Jack Climbing the Beanstalk
Date: 6/29/96 at 16:5:3 From: Anonymous Subject: Jack Climbing the Beanstalk Jack climbed up the beanstalk at a uniform rate. At 2 P.M. he was one-sixth the way up and at 4 P.M. he was three fourths the way up. What fractional part of the entire beanstalk had he climbed by 3 P.M. At what time did he start climbing? When will he get to the top? How long was his trip? And how tall was the beanstalk anyway?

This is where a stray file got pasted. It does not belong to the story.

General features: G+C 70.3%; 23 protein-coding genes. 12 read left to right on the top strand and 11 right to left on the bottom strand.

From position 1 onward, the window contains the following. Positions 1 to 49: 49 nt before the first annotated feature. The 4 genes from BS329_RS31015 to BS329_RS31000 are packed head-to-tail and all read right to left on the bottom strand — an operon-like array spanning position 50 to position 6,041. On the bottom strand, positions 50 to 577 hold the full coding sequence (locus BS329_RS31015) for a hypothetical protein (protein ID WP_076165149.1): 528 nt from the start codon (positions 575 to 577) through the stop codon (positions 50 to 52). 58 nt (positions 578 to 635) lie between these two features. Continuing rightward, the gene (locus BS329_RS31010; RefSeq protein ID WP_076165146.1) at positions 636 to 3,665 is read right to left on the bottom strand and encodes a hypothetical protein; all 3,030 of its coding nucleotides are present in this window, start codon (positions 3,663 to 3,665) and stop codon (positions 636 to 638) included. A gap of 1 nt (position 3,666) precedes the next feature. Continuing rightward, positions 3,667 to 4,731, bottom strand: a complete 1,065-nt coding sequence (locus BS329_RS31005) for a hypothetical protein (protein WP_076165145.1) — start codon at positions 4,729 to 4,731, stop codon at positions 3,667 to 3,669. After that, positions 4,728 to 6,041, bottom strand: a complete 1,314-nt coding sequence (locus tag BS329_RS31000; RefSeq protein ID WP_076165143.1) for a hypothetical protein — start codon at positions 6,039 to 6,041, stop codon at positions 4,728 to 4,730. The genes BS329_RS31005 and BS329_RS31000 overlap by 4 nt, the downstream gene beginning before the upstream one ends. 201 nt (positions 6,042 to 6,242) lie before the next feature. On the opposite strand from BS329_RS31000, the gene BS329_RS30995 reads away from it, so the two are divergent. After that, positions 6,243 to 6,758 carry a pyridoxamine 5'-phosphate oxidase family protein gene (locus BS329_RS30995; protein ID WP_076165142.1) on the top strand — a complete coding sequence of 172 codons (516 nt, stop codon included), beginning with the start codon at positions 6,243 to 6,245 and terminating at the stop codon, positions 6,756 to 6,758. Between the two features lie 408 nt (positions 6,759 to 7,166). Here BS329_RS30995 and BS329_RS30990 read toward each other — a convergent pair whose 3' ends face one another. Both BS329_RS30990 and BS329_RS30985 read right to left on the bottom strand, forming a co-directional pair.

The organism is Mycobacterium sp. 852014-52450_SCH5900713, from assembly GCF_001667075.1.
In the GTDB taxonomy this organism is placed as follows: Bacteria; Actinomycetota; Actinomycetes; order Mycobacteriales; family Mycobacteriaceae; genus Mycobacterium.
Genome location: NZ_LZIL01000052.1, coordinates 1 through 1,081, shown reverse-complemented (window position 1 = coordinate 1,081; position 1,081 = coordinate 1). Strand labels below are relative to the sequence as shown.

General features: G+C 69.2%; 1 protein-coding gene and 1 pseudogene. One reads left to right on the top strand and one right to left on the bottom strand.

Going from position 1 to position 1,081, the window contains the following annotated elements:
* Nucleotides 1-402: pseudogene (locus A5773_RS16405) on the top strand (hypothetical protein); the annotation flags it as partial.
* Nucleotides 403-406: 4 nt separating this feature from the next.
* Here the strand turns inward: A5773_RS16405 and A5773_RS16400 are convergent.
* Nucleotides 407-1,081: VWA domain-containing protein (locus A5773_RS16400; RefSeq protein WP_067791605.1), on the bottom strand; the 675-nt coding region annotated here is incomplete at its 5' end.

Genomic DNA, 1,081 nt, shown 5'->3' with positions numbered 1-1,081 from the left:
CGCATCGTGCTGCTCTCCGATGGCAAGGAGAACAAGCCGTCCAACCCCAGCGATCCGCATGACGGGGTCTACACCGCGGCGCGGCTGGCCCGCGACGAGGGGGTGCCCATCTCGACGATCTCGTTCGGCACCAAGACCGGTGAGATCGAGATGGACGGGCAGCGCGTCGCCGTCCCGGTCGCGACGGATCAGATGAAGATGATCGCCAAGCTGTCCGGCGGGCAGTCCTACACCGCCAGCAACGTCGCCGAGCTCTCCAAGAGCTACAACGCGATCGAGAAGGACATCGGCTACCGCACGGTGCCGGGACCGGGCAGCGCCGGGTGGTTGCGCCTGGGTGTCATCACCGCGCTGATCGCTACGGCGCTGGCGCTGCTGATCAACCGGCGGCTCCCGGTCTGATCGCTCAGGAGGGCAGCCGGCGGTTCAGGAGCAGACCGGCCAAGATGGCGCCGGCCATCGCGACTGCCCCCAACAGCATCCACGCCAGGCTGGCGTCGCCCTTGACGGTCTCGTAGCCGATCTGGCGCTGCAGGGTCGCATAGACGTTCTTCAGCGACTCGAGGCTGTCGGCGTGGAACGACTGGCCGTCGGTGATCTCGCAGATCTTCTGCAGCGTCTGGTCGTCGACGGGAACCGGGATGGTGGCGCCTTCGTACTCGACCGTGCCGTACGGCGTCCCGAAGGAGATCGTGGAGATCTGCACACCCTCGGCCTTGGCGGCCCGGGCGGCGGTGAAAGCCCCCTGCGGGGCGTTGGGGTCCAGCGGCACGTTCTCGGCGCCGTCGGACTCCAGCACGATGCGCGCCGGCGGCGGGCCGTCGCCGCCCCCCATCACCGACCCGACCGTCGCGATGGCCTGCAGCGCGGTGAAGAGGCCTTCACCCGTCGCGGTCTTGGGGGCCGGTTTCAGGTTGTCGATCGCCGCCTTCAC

Date: 6/30/96 at 15:54:44 From: Doctor Paul Subject: Re: Jack Climbing the Beanstalk Here we go: At 2 pm Jack is 4/24 (or 1/6) of the way up and at 4 pm, two hours later, he is 18/24 (or 3/4) of the way up... So Jack goes from 4/24 of the way up to 18/24 of the way up in two hours. That's 14/24 every two hours... reduce that to 7/12 every two hours. Now let's divide that rate by two so we know how much of the stalk he climbs every hour. (7/12) / 2 = 7/24 So Jack climbs 7/24 of the stalk each hour. We know where he was at 2:00 and how fast he climbs, so now we can figure out where he was at 3:00.. 4/24 (2:00 position) + 7/24 (his hourly climbing rate) = 11/24 of the way up at 3:00 Now, when did he start climbing? At 2:00 he was 4/24 of the way up. At 1:00, he would have been -3/24 of the way up (if the stalk continued underground). So we know that he started sometime between 1:00 and 2:00. Note that it takes Jack ONE HOUR to go from -3/24 to 4/ 24. The difference between 4 and -3 is seven so let's divide the hour into seven equal segments of 8.57 minutes (THIS IS NOT 8 MINUTES, 57 SECONDS!! IT IS 8 MINUTES, 34.2 SECONDS) After three of these 8.57 minute segments, Jack would be at ground zero. That's 25.71 minutes. Let's convert that to minutes and seconds: 25 minutes, 42.6 seconds. Here's what all that means: 25 minutes and 42.6 seconds after 1:00, Jack leaves the ground. So Jack started climbing at 1:25:42.6 Now, when will he get to the top? Well, at 4:00, he was 18/24 of the way up. At 5:00, he would be at 25/24 (I get this using the predetermined climbing rate of 7/24 per hour). Using a little common sense, we can see that he reaches the top a little before 5:00. Let's figure out exactly when. 6/7 of the way between 4:00 and 5:00, Jack hits the top. 6/7 of 60 minutes is 51.43 minutes. Convert to minutes and seconds: 51 minutes, 25.8 seconds. So Jack reaches the top at 4:51:25.8 How long was his trip? It lasted from 1:25:42 to 4:51:25. That's 3 hours, 25 minutes, 43 seconds. How tall was the beanstalk? Unless I'm mistaken (and I certainly could be!) I don't think there's enough information given to find out how tall the stalk is. All we know is the that he climbs 7/24 of the tree every hour. That 7/24 could be as little or as great as it wants to be. We'd have to be given more information to get the height. I think this is a wonderful problem. Even if there is a way to find out how tall the stalk is (and I'm overlooking it) I did the entire problem without knowing how tall the stalk was. It shows how much information can be derived from a few simple statements. If you have any future questions, feel more than free to send them in. -Doctor Paul, The Math Forum Check out our web site! http://mathforum.org/dr.math/
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